Furthermore, this book had a detailed list, so I should have loved it – but instead, I wanted to cry because it all seemed so overwhelmingly complicated. I have to sit down and plot out what flowers to have at the damn place card table? You mean to tell me that a bouquet out of the florist’s bin at the local Safeway won’t do the trick? (Don’t laugh. I’m serious.) To borrow from Talladega Nights, I had only one discernible thought at that moment: Oh, sweet Jesus. Sweet 8-pound, 6-ounce, newborn baby Jesus.

Because I tend to make brilliant choices while under stress, I followed the first bad life decision with a second one by grabbing another random book off the shelf. This one was an entire tome on bridal shower ideas. Like I was saying: bad life decisions.

At this point, I was both overwhelmed and confused. Flowers and bridal showers strike me as being relatively straightforward: we’ll need flowers, so why not just pick ones that my Betrothed and I like and go with it? If I’m going to have a bridal shower, why not get my friends and family together, pick up some wine and a few party platters from Costco, and have a grand old time? Do flowers and bridal showers really require months of research, strategy, and coordination?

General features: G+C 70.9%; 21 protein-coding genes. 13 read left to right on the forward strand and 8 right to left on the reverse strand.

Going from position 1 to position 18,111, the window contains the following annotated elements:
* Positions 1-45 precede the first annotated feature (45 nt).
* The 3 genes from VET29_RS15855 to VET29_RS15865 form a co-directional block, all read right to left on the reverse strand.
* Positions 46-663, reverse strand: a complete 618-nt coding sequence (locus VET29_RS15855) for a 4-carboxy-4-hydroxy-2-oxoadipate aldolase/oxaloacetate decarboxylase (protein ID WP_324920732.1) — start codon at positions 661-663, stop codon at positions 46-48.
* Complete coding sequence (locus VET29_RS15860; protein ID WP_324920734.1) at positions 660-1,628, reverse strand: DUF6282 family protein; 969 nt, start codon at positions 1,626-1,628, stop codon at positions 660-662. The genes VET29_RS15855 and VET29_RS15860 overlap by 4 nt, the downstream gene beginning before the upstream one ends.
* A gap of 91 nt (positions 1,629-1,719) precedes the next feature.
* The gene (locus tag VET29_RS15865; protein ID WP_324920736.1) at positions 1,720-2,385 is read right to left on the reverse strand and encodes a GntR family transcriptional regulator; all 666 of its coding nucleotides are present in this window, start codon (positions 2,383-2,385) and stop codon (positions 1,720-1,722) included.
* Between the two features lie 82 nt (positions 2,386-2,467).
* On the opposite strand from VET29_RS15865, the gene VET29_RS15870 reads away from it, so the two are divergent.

The queasy, anti-kitten feeling wasn’t improving. I’d say I had butterflies in my stomach, but it was far worse than that. I was starting to feel like there were scary creatures – quite possibly in the form of baby velociraptors on meth – running wild in there.

I took a deep breath and looked specifically at the wedding planners. This couldn’t be too bad, right? I mean, it’s basically a big party. I just need a place to write down what we’ve booked and what we still need to do. What more could a girl possibly need?

Apparently, a girl needs massive three-ring binders designed to be filled with every last detail of The Most Important and Super Special Day of Your Entire Life. These aren’t small binders, either. These fuckers are huge. I had binders like this in grad school, but I used those to house the 80 million pages of required reading I had to do.

I saw one from Bride’s magazine that I figured would be comprehensive. But then I saw that not only was it enormous, but there was a sticker on the front that read “Thousands of new ideas!” Thousands?! Is this a joke? How am I supposed to consider thousands of new ideas? At that point I nearly started hyperventilating, so I decided it was time to leave that planner behind.

However, this was immediately followed by a planner that, in addition to being gargantuan, was shocking pink. Now, I’m pretty girly, so I like pink. But I don’t think I could take myself seriously if I wandered around lugging a bright pink binder the size of a sofa. I suspect that even my beloved lists would protest. The real deal-breaker on this, however, was inside.